5 ways to improve email security

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With email being the biggest business productivity tool out there, it’s no surprise that it’s also the main vehicle for cybercrime. Email phishing is the most common type of online exploitation, which grew by 173% in Q3 of 2023 compared to the previous quarter of the same year!

Google blocks about 100 million phishing emails every single day. That’s a huge number for just one platform. Most of us suffer from email overload, but it’s also the medium which feels safe and secure. There’s something about email that feels personal, it’s addressed to us and is now in our virtual – and physical – space. Which is probably why it’s such a successful tool for phishing.

Often we’re responding or taking action on an email in a rush. A quick email reply before lunch break, or rushing to a meeting. It’s those that catch us unawares. Various recent studies have looked into what causes the bulk of data breaches, and unfortunately, it’s us, users. Some say it’s about 88%, whereas others put the number closer to 95% of data breaches are caused by human error.

Niall Mackey

Commercial Director, Topsec.

Here are five tactics and tools to help strengthen your organization's IT security on the email front:

1. Employee education

Most of us are generally overwhelmed with emails. And often we respond in a rush, trusting that the email is from a reliable source, bearing honest information. Taking that for granted is exactly what cyber-criminals rely on. This is why an employee education and awareness program is absolutely crucial when it comes to internet security. Even the most savvy technology users get caught out, because criminals have one job, and that’s to catch us in a brief moment of unawareness or to make victims of the ignorant.

While it seems insignificant, it’s things like checking sender email addresses, opening attachments with caution, or checking links before, that could halt a data breach. Seemingly obvious, it’s those things that are at the heart of email phishing scams.

2. The wolf in CEO’s clothing

More and more, the Chief Executive of a company is targeted by hackers. Often, the CEO’s IT profile has access to all data systems, so it’s the most valuable access point. When executives are used for phishing, it’s known as ‘whaling’. Impersonating the CEO or top brass is also a brilliantly simple method to trick employees into providing information and access. Who’s going to say no to the CEO? Hackers will create a fake email account and request information from appropriate staff members.

Making employees aware of this sort of thing should form part of an education program, but it’s also a good idea to grant limited access to key systems. Creating silos of users who use a particular system is recommended, or allowing system access for a limited period. Allowing one profile (or more) complete access to all systems all the time is creating a massive platform for risk. Limited access protects the user and the organization.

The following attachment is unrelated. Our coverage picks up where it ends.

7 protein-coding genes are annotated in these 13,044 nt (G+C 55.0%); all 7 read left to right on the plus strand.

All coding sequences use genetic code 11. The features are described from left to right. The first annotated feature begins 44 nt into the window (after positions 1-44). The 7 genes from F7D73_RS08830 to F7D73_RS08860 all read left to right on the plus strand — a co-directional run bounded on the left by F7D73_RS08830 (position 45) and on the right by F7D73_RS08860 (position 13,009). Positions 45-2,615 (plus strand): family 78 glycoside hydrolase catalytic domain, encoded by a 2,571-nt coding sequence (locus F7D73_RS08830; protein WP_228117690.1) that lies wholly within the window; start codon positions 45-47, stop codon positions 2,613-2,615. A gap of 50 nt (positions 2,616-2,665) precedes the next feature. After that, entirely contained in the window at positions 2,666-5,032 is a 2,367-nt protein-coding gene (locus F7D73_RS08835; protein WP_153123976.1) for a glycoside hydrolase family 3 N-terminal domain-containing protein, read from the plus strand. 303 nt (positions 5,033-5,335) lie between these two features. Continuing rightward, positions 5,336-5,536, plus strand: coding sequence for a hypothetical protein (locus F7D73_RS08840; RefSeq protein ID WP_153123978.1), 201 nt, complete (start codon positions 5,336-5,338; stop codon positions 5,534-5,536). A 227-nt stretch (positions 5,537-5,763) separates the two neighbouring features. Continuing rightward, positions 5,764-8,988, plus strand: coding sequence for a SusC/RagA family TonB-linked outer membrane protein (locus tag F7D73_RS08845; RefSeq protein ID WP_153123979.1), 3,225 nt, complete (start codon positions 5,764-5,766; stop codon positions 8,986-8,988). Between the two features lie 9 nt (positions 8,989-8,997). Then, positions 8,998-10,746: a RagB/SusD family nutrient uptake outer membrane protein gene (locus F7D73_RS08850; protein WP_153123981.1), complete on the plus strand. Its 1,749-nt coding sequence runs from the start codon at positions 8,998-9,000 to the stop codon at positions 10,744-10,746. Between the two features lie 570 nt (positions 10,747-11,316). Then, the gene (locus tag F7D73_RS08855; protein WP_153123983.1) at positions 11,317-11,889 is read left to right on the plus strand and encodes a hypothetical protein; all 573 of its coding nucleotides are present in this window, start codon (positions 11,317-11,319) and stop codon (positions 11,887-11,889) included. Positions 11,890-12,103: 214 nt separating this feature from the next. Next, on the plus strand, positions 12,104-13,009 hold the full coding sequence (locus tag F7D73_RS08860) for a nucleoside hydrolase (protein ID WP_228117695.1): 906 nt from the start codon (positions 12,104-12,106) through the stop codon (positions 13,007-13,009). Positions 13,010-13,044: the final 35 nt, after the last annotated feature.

3. Cyber threat intelligence in cybersecurity

In cybersecurity, the evolution of algorithmic approaches and the integration of cyber threat intelligence have become essential in combating sophisticated hacker tactics. Modern algorithms now focus on core characteristics rather than just content, employing AI to identify impersonations in writing style and language. This is combined with pattern analysis to block malicious emails. Concurrently, cyber threat intelligence, which analyses the motives, targets, and methods of attackers, has become a crucial defense layer. 

As attackers use advanced methods like legitimate domain emails and clean IP addresses, it's vital to have robust security systems that blend advanced algorithmic analysis with continuous threat intelligence, and human experts still play a huge role here, to effectively detect and counter hacker activities.

4. View email as just one piece of the security puzzle

While email is a useful tool to access an organization's assets, it’s not the only one. But it’s important to ensure that all avenues are coordinated to block threats, from cloud applications, to websites accessed by employees. And technology systems are also only one aspect of cybersecurity. Much of an organization's protection lies in ensuring staff is vigilant and educated. Email security should not be a silo, but rather it should be integrated into the bigger picture of the entire technology environment, which should be integrated into the company culture.

5. A multi-layered approach with emphasis on attachment scanning

In enhancing email security, a multi-layered approach is paramount, with a significant emphasis on the vigilant scanning of attachments. These attachments are often the carriers of malware and other cyber threats. Advanced scanning techniques are crucial, utilizing not only traditional malware signature detection but also heuristic analysis to identify new, unknown threats. This involves examining attachments in a controlled environment, or 'sandboxing', to detect any malicious behavior.

Additionally, this multi-layered strategy should integrate robust phishing detection, continuous cyber threat intelligence updates, and stringent access controls, ensuring a comprehensive defense against the diverse and evolving nature of email-based threats. 

Attackers excel in presenting an innocent front in a phishing email, and it requires not only smart systems in place, but human smarts at every level to keep a company’s data assets secure. Cybersecurity walks the fine line between maintaining efficiency and avoiding user frustration, while also keeping an organisation’s key assets safe.

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Niall Mackey, Commercial Director, Topsec.